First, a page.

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Budget: Government to pilot service to help older people navigate aged care


A system navigator, streamlined assessment and further improvements to My Aged Care are among measures announced in this week’s budget to improve timely access to services.

The face-to-face navigator and outreach service announced by the government on Tuesday implements a key recommendation of the Tune Review to help older people struggling to understand the aged care system.

As part of the $7.4 million budget measure, the government will trial four programs:

  • 30 aged care information hubs providing locally-targeted information to consumers
  • 20 community hubs where members support each other in navigating aged care
  • Six full-time specialists in consumer-focused organisations to offer one-on-one support for vulnerable people
  • Six full-time aged care Financial Information Support Officers in the Department of Human Services to support people with complex financial decision-making.

Faster assessment

The Federal Government will also design and implement a streamlined assessment framework to be delivered by a new national assessment workforce from 2020. A key aim will be to improve the timeliness and efficiency of aged care assessments, including to those in rural and remote areas, the government said.

The $14.8 million framework will be developed by groups across the aged care sector, including aged care service providers, consumers and existing assessment workforce organisations.

The government will also improve the functionality and information available on the My Aged Care website at a cost of $61.7 million, the budget papers show.

Shorter means-testing forms

A budget-neutral taskforce will be established from July 2018 to create a simpler means-testing form for consumers with straightforward financial affairs. The new financial assessment form will be implemented by May 2019, the government said.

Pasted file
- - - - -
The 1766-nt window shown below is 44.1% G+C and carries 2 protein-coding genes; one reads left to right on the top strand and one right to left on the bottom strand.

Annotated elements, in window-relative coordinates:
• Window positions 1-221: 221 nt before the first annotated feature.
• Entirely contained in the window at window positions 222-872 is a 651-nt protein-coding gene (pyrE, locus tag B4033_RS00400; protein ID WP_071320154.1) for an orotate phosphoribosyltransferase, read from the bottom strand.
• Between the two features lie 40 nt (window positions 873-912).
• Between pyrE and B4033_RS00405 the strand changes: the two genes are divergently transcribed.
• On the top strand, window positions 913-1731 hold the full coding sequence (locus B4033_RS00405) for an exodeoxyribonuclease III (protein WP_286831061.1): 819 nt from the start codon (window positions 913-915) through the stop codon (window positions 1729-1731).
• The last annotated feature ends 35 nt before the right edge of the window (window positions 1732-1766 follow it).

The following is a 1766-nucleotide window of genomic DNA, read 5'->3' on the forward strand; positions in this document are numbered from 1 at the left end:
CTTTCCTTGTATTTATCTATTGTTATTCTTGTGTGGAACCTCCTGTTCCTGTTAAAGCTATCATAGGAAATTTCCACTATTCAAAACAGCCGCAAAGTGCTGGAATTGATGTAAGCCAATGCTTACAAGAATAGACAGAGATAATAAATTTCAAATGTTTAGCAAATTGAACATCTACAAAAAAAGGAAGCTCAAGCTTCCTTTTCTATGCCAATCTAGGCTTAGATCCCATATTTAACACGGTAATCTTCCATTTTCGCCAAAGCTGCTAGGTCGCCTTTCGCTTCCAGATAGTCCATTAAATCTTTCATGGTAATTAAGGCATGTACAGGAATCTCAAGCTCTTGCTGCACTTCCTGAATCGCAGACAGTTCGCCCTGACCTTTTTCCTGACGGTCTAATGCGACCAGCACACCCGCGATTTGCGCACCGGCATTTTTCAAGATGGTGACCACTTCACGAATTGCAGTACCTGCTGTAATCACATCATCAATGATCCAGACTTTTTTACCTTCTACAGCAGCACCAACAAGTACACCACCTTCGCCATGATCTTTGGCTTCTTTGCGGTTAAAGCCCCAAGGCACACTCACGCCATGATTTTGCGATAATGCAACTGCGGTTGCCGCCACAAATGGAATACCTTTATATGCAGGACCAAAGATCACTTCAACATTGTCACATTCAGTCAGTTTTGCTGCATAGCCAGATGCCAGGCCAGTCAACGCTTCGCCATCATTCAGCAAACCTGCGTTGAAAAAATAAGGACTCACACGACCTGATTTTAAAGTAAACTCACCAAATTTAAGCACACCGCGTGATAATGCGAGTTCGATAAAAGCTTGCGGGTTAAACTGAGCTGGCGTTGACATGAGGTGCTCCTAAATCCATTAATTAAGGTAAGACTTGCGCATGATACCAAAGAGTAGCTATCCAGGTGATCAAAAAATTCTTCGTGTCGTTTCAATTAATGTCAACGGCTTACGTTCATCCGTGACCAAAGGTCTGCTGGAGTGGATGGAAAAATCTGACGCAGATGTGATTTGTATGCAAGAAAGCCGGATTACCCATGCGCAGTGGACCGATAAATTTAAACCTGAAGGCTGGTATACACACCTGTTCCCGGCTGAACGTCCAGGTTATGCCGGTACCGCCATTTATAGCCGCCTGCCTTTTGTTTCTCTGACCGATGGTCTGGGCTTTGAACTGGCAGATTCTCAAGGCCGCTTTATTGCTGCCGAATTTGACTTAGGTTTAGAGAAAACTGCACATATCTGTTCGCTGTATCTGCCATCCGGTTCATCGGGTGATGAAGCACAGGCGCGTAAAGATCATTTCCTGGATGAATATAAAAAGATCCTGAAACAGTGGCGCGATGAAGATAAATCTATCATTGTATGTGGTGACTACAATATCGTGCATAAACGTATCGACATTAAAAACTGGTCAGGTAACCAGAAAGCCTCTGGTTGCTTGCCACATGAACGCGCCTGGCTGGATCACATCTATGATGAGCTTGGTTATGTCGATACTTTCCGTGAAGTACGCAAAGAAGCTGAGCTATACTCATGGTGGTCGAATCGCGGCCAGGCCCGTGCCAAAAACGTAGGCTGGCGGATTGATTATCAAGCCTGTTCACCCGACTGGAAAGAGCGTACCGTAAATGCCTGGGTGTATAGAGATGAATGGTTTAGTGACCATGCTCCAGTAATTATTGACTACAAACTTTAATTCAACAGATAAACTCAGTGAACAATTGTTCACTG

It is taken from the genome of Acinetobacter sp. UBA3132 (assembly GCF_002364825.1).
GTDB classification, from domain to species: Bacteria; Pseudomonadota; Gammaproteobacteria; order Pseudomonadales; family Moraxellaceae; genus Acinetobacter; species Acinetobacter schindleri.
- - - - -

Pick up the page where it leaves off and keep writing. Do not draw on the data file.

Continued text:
The new taskforce will also make recommendations on simplifying the means-testing forms and process for all aged care consumers, including consumers with complex financial affairs.

The taskforce will consist of representatives of consumer groups, aged care providers and financial advisors and will report back to the government by the end of 2018.

Related budget coverage

Residential places to go to consumers, new bond levy for providers

Additional home care packages, reablement trial for home support

Funding for providers to implement new quality standards

New measures welcome but long-term fix needed, say stakeholders

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2 Responses to Budget: Government to pilot service to help older people navigate aged care

  1. Lenna Popovski May 11, 2018 at 10:24 am #

    It is pleasing to see funding to support older people not only with Home Care Packages, but reablement as part of Home Support Programs. Also funding to assist older people to navigate the aged care system.
    Is there an opportunity for existing providers to apply for funding for some of these programs

    My colleague and I established The Aged Care Advocates sometime ago and are very interested in supporting older and vulnerable people to navigate the system but to also be able to make informed choices about their future care

  2. Maxind Durhie November 19, 2018 at 8:03 pm #

    Have a friend in dire circumstances who, cannot access or find the correct help required. She is 74 with a husband of the same age. The husband is suffering from depression along with onset dementia. She also has a daughter who is schizophrenic & a grandson by this daughter who needs caring for. She is trying to gain information for her husband to claim on his medical expenses but when going into Centerlink was told ‘We have been told not to help as you need to do it yourself ‘ ??? She is also trying to do his tax returns but he has no idea of his tax file No. & finds he has 3 accounts probably due to unknown or forgotten passwords. Who on earth can she turn to for help? Meantime she is becoming extremely stressed.

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